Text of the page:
Breast cancer

12 April 2012

Breast cancer treatment side effects last for years

Treatment-related complications are common in breast cancer patients long after their therapy has been completed, a new study says.

0

Treatment-related complications are common in breast cancer patients long after their therapy has been completed, a new study says.

Researchers looked at 287 Australian breast cancer patients and found that more than 60% of them had at least one treatment-related complication up to six years after their diagnosis, and 30% had at least two complications.

Complications included skin reactions to radiation therapy, weight gain, fatigue, surgery-related issues, upper body symptoms and physical limitations, and lymphedema - a painful limb-swelling condition.

"Our work provides the first accounting of the true magnitude of the post-treatment problems suffered by breast cancer patients, and serves as a call to action for proper monitoring and rehabilitation services to care for them," study leader Kathryn Schmitz, associate professor of biostatistics and epidemiology at the University of Pennsylvania, said.

"We can no longer pretend that the side effects of breast cancer treatment end after patients finish active treatment. The scope of these complications is shocking and upsetting, but a ready solution for many of them already exists in rehabilitative exercise," said Schmitz, who is a member of the university's Abramson Cancer Center and serves as a senior scientist on a committee overseeing creation of a surveillance model for breast cancer survivors.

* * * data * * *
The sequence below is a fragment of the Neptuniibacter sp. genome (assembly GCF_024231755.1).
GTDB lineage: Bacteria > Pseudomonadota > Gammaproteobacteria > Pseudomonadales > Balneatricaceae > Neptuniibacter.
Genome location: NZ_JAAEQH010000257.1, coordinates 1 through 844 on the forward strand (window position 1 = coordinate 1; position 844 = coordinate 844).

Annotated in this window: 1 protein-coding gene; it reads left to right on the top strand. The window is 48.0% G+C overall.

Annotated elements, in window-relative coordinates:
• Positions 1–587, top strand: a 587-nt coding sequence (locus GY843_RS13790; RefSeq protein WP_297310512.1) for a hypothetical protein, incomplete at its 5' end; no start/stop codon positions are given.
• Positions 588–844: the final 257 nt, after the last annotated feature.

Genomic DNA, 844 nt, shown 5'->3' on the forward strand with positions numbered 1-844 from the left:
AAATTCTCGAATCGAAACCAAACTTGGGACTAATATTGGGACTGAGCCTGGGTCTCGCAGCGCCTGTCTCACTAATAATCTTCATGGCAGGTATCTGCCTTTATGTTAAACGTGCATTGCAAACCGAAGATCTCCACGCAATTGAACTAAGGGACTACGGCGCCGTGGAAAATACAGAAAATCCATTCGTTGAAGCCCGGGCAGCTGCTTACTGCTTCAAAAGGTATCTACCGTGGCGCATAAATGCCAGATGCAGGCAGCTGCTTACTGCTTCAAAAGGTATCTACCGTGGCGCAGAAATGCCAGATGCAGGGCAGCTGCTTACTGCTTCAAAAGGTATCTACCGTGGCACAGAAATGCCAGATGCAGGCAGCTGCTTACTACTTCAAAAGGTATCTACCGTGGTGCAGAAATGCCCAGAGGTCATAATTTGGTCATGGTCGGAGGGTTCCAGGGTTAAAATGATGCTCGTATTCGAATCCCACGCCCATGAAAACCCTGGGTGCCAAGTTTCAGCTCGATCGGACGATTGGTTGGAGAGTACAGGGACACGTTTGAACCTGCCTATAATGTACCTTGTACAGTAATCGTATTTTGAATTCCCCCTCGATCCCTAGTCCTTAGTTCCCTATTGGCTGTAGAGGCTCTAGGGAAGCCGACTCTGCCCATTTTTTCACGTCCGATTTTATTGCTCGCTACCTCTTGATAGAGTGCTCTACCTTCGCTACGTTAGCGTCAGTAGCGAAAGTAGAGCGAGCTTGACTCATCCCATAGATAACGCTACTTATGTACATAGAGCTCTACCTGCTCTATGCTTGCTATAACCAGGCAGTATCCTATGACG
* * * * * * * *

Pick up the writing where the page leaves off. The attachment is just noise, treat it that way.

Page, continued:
The study was published online in a special issue of the journal Cancer that focuses on the physical late effects of breast cancer treatment and ways to prevent, monitor and treat these conditions.

Many factors can prevent proper monitoring of breast cancer survivors for the types of complications identified in the study, Schmitz and her colleagues said.

Patients may have fragmented care and receive different types of treatment at different hospitals; both patients and doctors may believe that certain complications are "expected" and "normal" and don't warrant treatment; and many breast cancer patients aren't aware of or referred to physical therapy professionals.

Read more:
A new life after breast cancer

More information

The U.S. National Cancer Institute has more about breast cancer treatment and side effects.


(Copyright © 2012 HealthDay. All rights reserved.)

 

Read Health24’s Comments Policy

Comment on this story
0 comments
Add your comment
Comment 0 characters remaining

Ask the Expert

Honey Morgan

Honey is a Life Coach, NLP Practitioner, Energy ReSourcing™ & Ericksonian Hypnotherapy Practitioner who has been practicing for over a decade. Personally, Honey is actively involved in the BDSM community and takes the role of a submissive or slave. She also spent 7 years as an exotic dancer. Her specialised coaching focus on sex & relationships, as well as spiritual journeys, is the result of a burning passion to help women (and men!) have fulfilling long-term relationships & healthy sex lives. She is also dedicated to helping couples and individuals find the bond, connection & love we all so desperately yearn for in our souls. Honey is one of the founders and creators behind www.sexandhoney.com and www.my-coach-online.com, two innovative online coaching platforms designed to put real coaching resources into the hands of people who need them most… at a fraction of the cost of traditional coaching and counseling.

Still have a question?

Get free advice from our panel of experts

The information provided does not constitute a diagnosis of your condition. You should consult a medical practitioner or other appropriate health care professional for a physical exmanication, diagnosis and formal advice. Health24 and the expert accept no responsibility or liability for any damage or personal harm you may suffer resulting from making use of this content.

* You must accept our condition

Forum Rules